I took a float today, which refers to a sensory deprivation float tank. You climb into a coffin-like box (a sarcophagus, for those who love to use a thesaurus) filled with warm salt water. You plug your ears, turn out the lights, and close the lid on yourself. Then you lay still for an hour or so.
That's it. That's floating. The floating part is easy because the salt water allows you to float, like taking a swim in the Dead Sea.
It's warm so you don't feel any temperature change on your skin (but it may remind you, at first, of swimming in public pools in summer with so many kids splashing around that you are certain there's more urine than water).
If you can lay still, and not freak out about being in a coffin, or floating on urine-temperature water, it allows your brain to calm down thanks to the sensory deprivation. This takes a few minutes to achieve because your thoughts have to settle. Your subconscious has to be convinced there's no input coming other than the occasional drip of condensed water from the ceiling.
I find it to be like having a dream while waking. Not a day dream, where you might work out some fantasy or disaster in your mind. More like an actual dream, where your brain interprets stored up thoughts and feelings from the day and you see images that are the brain's attempt to make sense of the thoughts.
In the float tank, my thoughts bounce between being mindful of my breathing, the fact that I'm in a float tank, and various strange images.
After the float, I'm chill as fuck. I've never gotten high, but I'm guessing it's a little bit like that. It's an all pervasive chill. My joints and muscles are relaxed. To me, it's better than my best night of sleep.
Why bother? (I know: I really didn't answer that, yet.)
I've never had a million dollar idea, or a flash of insight on a particular problem from floating. So I've never gotten my money's worth from the floats directly.
It's part of my overall strategy to be mindful, calmer and present. I also walk, meditate and practice yoga. These occasional floats (which are between $60 and $90 a shot) are assuring my brain that I don't have to worry about everything.
Nowadays, that's a critical thing.
Also, I'm hoping it improves my ability to be creative and help me write stories, novels, and screenplays that are entertaining and compelling.
But I can't quite shake the worry that other people have urinated in the float tank before me.
As the habit for fitness takes hold, you will notice changes in how you feel even when you’re not exercising.
When Haruki Murakami decided to become a novelist, he realized he would need great stamina to persist in the writing process. Novels are long-duration creative projects. He wasn't sure if he had that kind of stamina, or the ability to focus long enough in a writing session to gather and record thoughts. The prospect of doing that day after day, for a year or more, worried him.
Murakami decided to take up long distance running. The demands of training for and running marathons would change his brain — or so he hoped — and give him a chance to sit at a desk and concentrate long enough to compose a novel of 60,000 words or more.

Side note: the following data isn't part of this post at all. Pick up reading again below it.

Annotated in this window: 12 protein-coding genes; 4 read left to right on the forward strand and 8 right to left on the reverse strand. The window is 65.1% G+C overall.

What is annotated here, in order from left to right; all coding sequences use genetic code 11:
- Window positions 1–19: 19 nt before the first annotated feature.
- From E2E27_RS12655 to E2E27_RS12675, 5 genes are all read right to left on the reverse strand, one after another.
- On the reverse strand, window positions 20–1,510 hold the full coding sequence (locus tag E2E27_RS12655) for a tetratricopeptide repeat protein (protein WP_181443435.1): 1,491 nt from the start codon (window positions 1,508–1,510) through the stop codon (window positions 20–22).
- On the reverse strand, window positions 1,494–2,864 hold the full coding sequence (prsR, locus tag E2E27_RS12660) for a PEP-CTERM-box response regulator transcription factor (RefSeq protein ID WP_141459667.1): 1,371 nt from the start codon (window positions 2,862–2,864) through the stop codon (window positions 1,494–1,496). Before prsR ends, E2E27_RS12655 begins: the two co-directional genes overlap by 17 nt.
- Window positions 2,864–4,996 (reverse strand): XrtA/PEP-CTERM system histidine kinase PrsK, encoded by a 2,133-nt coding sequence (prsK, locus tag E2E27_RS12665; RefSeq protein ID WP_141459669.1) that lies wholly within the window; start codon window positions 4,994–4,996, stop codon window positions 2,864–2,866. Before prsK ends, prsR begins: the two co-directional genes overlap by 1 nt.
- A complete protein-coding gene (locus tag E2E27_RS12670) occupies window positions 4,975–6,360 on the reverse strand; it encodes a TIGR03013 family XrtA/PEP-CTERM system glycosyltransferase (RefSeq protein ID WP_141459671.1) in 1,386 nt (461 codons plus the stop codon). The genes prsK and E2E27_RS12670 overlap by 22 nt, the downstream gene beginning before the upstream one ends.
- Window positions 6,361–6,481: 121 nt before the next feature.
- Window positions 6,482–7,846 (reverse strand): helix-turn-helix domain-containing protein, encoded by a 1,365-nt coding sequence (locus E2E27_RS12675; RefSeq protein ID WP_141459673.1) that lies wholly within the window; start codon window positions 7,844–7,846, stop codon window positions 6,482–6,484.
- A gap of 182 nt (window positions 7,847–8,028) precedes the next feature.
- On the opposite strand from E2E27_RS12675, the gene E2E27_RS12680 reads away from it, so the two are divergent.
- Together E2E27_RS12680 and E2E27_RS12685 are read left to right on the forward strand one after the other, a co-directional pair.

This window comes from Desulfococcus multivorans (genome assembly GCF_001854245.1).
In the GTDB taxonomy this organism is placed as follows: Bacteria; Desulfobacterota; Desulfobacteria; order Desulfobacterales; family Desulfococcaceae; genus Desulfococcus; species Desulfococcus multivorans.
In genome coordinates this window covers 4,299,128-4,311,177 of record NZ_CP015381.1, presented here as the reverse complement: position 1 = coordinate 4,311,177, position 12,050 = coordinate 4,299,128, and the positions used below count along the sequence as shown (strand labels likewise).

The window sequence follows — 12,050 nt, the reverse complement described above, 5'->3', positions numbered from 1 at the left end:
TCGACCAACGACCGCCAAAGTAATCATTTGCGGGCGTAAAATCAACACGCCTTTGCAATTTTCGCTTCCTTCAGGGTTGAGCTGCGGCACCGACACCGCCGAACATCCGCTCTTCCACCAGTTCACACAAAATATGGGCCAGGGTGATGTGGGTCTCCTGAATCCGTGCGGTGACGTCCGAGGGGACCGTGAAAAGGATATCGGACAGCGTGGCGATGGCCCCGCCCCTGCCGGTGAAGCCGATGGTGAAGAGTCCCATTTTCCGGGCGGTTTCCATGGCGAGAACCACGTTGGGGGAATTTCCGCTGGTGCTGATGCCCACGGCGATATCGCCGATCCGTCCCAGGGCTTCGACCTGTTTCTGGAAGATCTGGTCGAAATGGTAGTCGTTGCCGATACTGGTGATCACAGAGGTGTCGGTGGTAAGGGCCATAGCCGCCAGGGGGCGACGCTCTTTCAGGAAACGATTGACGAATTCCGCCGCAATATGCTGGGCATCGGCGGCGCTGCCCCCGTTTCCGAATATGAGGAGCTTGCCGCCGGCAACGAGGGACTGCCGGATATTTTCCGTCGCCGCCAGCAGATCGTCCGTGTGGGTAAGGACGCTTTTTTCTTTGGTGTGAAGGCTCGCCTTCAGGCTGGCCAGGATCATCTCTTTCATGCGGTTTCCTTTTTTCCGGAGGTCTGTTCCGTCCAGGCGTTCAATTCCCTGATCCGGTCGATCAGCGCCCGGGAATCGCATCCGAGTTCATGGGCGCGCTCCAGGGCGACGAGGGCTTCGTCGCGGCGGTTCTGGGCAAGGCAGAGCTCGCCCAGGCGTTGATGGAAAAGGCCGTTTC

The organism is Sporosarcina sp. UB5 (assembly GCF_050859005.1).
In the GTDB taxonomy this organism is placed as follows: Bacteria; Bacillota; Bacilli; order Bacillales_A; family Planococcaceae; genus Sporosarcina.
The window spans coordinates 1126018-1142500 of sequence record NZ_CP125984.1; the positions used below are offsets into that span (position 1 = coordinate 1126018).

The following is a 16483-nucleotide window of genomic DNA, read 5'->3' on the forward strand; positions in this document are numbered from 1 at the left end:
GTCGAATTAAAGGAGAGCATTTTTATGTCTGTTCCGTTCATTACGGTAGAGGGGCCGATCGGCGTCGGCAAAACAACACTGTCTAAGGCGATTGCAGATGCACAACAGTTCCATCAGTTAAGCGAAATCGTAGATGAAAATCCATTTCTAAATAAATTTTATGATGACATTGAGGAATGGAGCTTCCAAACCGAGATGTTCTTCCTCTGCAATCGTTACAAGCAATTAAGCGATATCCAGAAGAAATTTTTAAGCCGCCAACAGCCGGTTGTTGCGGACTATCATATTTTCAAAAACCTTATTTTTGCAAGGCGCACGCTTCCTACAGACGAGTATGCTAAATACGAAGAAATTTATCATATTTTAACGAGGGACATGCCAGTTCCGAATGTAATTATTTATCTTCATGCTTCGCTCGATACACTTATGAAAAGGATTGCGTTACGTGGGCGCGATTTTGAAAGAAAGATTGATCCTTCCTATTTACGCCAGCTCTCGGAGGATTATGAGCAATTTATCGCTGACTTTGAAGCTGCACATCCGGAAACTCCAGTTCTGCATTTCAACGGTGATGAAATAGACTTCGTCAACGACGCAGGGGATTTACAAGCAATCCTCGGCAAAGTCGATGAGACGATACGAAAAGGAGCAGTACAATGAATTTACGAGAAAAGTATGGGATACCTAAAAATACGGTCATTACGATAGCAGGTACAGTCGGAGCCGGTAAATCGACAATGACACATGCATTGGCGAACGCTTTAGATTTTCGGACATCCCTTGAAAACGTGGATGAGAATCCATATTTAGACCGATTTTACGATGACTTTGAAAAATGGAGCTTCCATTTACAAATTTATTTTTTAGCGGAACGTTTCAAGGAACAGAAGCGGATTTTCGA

His four novels have all been bestsellers and critically acclaimed. Now, it's not a given that running leads to bestsellers. But he found a way to transform his life and he used his physical fitness training to fuel his efforts.
But how do you turn your new habit for fitness into something that transforms your life?
Make the habit and the habit makes you
As the habit for fitness takes hold, you will notice changes in how you feel even when you're not exercising. First of all, you will begin to look forward to your activities because your body will anticipate the release of serotonin after the exertion. You will be more alert because your sleep has likely improved. And your energy level increases because you've trained your body to process oxygen more efficiently and to manage sugar in the blood stream. Put simply, everything about your life will improve because of daily exercise.
You may feel joy or appreciate the world around you. You have transformed your physical presence in the world.
Use the extra energy
Around the time that your fitness is improving, it will become easier to get your daily activity done. You won't have to force yourself, and remind yourself, and work so very hard to make it happen. The habit becomes easier to keep. This is a one-two punch of goodness for you.
As your energy levels increase, your energy demands decrease. You can contemplate tackling other projects without putting your daily habit at risk. And after the nine months or a year of daily fitness becomes second nature (i.e., truly habitual) your confidence should further encourage you to take on other projects.
This is a great time to begin other training, such as learning a musical instrument, taking night classes, or practicing macrame — whatever it is that will satisfy your passion.
Pick a bigger goal
Now is the time to make a plan to achieve the bigger goal that will realize your dream. If you want to win a Grammy or an Emmy, then you should set some goals for music, acting, or writing that will lead you down that path.
If you want to change careers, then you'll want to focus on getting the training you need, finding a mentor, and networking with people in that field to prepare for the job search.
The point is that you will leverage changes you've made to your brain — as exemplified by your fitness habit — to transform other aspects of your life. You will have the confidence, energy and tenacity to persist through many challenges, because you are no longer who you used to be.
You are on your way to becoming the person you want to be.
You have to work hard to be happy in Cleveland
If your goal is to find happiness at the end of a year of fitness, you'll be disappointed. Happiness is not something you find.